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Monday, July 16, 2012

Surviving the College Experience – Part 1

This is the first of a two-part series on preparing for and surviving college from Ahson Hamid, a computer engineering major at the University of Michigan.  Ahson has worked as an IT Support assistant at Community Financial part-time during the school year and full-time during the summer since 2011.

College is a crucial time for everyone involved: students, parents, and even school faculty. Yes it’s difficult, yes it becomes difficult to manage time, yes you’ll have to deal with new responsibilities, and yes you will lose lots of sleep.
However, one of the most important things to do, well before arriving on campus, is to plan on making smart financial decisions. Simply paying the cost of tuition and books is a huge hurdle and living comfortably after that is an even bigger challenge. Here are a few guidelines to help you get through college with less stress and less debt:
  •       Find a job - College comes with a lot of unexpected costs and getting a job will help you address them.  It is also a great way to learn, a campus job can be a way to explore your interests. If you maximize your work hours during the summer and you may even be able to pay off a good chunk of the cost of one semester’s tuition!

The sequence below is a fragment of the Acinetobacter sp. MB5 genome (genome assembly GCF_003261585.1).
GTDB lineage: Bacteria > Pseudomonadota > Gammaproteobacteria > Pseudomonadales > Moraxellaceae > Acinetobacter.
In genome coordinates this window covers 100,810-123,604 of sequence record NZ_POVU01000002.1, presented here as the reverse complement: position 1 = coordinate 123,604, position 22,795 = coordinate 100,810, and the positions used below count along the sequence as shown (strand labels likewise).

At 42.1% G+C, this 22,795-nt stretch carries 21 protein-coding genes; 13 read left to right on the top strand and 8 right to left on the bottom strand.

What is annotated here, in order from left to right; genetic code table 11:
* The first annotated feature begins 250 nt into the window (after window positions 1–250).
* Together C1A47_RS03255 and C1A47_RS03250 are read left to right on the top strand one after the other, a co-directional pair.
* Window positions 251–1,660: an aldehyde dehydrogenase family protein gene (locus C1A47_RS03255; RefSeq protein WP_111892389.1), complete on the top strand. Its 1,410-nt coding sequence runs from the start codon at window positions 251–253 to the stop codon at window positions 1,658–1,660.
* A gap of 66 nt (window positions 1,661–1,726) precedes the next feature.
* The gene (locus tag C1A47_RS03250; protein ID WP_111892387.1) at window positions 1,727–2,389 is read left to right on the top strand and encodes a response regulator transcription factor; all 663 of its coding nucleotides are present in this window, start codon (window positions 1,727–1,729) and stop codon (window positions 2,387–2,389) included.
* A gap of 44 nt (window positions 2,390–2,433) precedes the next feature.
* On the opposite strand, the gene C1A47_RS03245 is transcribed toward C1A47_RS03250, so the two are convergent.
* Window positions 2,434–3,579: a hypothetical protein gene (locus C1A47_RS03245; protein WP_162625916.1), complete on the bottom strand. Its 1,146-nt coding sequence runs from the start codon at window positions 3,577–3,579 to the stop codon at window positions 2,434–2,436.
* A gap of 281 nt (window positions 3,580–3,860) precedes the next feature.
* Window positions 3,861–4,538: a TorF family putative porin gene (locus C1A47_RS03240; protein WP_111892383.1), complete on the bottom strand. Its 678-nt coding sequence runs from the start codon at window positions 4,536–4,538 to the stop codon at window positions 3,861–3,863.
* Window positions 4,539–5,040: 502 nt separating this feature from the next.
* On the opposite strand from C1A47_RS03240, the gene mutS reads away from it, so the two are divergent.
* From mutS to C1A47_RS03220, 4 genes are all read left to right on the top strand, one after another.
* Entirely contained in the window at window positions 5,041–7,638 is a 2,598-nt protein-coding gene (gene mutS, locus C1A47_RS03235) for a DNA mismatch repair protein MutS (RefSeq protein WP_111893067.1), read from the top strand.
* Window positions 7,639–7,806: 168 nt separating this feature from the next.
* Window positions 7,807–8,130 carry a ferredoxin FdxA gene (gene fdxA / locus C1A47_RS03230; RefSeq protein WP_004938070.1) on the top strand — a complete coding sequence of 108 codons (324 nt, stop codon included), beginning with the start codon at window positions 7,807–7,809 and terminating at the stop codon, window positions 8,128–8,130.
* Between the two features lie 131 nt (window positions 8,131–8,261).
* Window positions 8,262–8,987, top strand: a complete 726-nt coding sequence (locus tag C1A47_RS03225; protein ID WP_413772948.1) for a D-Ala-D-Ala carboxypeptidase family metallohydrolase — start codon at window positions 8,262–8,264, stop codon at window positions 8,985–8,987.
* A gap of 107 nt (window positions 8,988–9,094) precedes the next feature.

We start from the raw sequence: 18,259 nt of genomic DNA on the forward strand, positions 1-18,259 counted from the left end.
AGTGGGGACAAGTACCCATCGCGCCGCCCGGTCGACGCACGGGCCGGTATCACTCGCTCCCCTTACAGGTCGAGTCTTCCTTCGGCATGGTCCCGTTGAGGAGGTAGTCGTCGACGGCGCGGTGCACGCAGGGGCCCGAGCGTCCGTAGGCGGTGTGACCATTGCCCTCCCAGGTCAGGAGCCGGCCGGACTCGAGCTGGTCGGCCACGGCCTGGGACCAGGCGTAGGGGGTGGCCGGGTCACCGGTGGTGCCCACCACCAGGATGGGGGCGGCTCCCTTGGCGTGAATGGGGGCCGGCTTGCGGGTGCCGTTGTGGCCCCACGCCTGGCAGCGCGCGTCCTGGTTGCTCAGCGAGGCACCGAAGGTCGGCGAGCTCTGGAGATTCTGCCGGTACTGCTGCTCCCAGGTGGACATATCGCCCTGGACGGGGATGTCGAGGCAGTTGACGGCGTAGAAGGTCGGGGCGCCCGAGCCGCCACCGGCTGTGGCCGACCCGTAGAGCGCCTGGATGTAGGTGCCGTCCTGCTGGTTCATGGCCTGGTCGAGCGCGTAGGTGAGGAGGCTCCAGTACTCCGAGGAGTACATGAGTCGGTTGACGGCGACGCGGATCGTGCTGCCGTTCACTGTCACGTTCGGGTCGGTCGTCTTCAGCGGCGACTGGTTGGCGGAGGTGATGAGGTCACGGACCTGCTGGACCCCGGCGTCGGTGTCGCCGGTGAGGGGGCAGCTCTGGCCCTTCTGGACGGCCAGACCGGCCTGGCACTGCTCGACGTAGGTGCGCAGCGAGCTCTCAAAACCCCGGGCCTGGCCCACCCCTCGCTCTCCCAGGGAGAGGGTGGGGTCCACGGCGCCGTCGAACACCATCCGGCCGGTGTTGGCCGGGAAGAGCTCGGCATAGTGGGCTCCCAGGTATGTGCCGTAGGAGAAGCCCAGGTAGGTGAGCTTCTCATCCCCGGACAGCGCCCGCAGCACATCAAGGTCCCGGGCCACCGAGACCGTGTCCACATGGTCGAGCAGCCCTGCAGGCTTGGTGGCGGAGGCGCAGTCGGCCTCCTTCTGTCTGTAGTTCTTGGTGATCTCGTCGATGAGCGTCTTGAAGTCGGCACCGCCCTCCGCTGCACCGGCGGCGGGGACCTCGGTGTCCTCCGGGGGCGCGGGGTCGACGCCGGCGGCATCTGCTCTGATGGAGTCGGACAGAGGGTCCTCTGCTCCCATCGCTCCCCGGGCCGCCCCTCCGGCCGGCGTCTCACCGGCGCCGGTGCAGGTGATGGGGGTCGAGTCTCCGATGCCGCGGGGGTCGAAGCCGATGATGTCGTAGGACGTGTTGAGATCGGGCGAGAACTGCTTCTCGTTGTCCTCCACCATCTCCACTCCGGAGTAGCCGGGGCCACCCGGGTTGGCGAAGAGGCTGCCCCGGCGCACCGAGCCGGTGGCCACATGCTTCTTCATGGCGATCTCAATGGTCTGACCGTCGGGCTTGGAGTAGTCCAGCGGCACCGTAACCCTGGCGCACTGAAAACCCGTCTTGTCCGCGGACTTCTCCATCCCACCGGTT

•       If you can survive without a loan, don’t borrow - If you take out a huge loan that lets you easily pay for all of your college expenses then, sure, four years will pass without too much stress. But, can you afford to pay back those loans when you graduate? What happens if you don’t have a job right after graduation or you have moving expenses? Interest is a pretty scary thing when you are talking about paying back such a large loan. So assess your needs.  If you can get by without a loan, that’s great, and it is nice to know loans are there if and when you need one.

  •       Find your passion, but do your research - You might love a particular subject and want to major in it, but during these economic times not all majors fare well upon graduation. The fact is you will need to get a real job after college. One suggestion is to mix your interests with more lucrative majors. For example, if you like working with people and are considering a sociology or psychology major, take a look at something related to business. Understanding people is an integral part of any managerial role. That’s just one example of knowing what your interests are and applying them in occupations that pay well. 

  •       Be realistic, but maximize your time - The best way to reduce your college cost is to graduate in 4 years; you will save both time and money.  The average college degree requires 120 credits to graduate but to do that in four years, you’ll need to take 14-16 credits each semester. While it is tempting to take 12 credits per semester, you would likely have to go to school another year to complete your degree.   One way to pace your class schedule is to take online or summer classes.  Taking pre-requisites over the summer may allow you to focus on your core classes during the school year and still graduate on time. 

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